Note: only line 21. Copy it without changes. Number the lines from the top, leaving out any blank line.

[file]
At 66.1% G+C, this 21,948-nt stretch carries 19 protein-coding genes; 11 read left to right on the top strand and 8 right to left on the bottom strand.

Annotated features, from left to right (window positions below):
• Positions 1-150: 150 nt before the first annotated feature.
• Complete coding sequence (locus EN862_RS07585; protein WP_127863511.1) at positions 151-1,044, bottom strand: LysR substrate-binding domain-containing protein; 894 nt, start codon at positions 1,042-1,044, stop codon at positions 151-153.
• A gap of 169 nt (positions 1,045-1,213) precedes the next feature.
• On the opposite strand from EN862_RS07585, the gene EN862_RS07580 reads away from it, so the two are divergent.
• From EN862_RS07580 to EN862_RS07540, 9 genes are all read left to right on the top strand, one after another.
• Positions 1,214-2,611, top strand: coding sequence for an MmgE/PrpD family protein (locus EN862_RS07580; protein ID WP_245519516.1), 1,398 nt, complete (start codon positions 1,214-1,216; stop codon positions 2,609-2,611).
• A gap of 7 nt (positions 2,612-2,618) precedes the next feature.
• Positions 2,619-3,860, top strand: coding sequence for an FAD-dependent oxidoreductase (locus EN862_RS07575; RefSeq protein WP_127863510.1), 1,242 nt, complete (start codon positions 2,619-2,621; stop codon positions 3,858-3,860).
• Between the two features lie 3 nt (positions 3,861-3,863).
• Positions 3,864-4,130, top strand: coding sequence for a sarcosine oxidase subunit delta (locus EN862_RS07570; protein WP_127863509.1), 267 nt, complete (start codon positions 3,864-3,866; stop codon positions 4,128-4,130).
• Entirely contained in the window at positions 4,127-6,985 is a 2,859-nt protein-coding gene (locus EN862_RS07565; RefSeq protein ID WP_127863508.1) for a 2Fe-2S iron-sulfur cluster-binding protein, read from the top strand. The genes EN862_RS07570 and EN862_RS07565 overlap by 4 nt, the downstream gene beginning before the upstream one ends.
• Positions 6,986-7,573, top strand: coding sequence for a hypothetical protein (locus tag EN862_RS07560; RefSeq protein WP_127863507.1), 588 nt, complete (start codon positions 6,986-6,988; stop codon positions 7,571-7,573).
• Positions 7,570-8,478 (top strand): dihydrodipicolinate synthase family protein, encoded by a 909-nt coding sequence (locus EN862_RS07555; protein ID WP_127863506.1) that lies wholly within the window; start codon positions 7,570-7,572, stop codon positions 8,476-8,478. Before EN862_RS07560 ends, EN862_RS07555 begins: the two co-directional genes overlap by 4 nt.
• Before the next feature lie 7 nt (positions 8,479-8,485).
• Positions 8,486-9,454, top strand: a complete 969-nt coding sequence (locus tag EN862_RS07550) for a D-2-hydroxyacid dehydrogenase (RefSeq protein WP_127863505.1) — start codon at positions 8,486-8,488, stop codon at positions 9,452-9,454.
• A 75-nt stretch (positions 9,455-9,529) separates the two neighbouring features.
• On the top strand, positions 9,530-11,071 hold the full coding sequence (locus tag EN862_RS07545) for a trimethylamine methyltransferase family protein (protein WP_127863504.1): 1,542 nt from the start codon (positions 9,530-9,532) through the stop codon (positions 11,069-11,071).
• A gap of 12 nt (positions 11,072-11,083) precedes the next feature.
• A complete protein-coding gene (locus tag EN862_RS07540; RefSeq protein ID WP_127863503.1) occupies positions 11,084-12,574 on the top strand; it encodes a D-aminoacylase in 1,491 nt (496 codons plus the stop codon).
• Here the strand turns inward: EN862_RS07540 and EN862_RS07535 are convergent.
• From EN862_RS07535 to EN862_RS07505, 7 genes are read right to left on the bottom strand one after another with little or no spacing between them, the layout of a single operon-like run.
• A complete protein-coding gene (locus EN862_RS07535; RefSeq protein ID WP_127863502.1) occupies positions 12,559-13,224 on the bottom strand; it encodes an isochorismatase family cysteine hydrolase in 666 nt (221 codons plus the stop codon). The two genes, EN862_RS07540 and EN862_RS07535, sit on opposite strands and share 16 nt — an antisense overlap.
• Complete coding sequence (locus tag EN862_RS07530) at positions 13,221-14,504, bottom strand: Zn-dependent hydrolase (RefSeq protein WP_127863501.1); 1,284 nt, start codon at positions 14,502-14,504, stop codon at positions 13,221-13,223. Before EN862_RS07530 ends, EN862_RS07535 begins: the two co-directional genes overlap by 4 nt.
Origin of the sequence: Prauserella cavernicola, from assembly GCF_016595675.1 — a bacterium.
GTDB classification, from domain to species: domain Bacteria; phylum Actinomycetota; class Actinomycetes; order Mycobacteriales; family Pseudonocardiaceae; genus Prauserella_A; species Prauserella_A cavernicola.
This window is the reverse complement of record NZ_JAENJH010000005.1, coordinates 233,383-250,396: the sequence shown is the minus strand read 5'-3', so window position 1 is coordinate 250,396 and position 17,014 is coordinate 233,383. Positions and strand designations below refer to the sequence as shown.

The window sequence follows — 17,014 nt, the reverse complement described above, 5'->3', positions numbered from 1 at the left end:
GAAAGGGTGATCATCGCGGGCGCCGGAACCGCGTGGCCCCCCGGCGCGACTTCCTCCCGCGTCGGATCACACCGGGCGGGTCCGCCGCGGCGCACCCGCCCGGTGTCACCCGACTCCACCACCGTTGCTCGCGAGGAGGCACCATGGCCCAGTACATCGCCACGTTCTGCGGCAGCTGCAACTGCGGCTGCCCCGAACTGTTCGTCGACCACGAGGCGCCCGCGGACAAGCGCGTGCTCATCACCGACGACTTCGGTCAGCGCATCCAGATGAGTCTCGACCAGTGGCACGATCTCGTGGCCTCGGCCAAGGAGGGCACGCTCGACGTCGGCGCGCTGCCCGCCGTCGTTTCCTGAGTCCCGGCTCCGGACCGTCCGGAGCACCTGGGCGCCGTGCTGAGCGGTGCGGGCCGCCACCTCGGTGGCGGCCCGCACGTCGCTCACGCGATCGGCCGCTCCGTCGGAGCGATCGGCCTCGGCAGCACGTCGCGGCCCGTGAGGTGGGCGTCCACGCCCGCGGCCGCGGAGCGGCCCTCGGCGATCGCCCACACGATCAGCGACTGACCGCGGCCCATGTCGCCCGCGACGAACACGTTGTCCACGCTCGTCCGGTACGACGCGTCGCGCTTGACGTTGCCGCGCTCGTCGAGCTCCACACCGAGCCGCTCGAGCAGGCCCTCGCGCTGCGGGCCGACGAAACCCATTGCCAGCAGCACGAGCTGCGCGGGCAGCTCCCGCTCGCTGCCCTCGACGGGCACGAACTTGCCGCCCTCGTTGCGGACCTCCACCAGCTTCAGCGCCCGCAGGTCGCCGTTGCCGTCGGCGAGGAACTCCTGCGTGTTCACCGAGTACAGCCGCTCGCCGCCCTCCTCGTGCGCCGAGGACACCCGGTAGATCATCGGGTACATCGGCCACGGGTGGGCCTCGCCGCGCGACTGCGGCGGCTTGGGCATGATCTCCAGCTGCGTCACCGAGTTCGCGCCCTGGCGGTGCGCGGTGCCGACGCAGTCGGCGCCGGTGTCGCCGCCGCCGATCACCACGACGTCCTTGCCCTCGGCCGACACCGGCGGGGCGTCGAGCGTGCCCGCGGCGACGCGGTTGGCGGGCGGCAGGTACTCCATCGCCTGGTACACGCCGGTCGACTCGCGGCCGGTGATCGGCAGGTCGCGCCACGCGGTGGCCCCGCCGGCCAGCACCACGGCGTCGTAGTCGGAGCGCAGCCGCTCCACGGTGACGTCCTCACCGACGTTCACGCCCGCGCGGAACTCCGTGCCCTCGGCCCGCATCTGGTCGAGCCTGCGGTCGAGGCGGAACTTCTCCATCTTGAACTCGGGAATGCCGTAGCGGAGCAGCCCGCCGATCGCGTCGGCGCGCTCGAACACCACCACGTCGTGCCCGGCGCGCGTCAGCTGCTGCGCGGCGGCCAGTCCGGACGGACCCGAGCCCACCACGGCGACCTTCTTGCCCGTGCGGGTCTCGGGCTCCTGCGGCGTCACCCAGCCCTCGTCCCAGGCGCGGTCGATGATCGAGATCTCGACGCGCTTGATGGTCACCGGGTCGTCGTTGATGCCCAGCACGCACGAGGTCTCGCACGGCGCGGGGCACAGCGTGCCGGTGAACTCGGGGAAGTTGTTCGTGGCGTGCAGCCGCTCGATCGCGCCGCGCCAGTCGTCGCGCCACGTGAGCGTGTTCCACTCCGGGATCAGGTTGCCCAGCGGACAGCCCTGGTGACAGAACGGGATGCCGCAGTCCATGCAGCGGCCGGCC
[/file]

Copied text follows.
• A complete protein-coding gene (locus tag EN862_RS07540; RefSeq protein ID WP_127863503.1) occupies positions 11,084-12,574 on the top strand; it encodes a D-aminoacylase in 1,491 nt (496 codons plus the stop codon).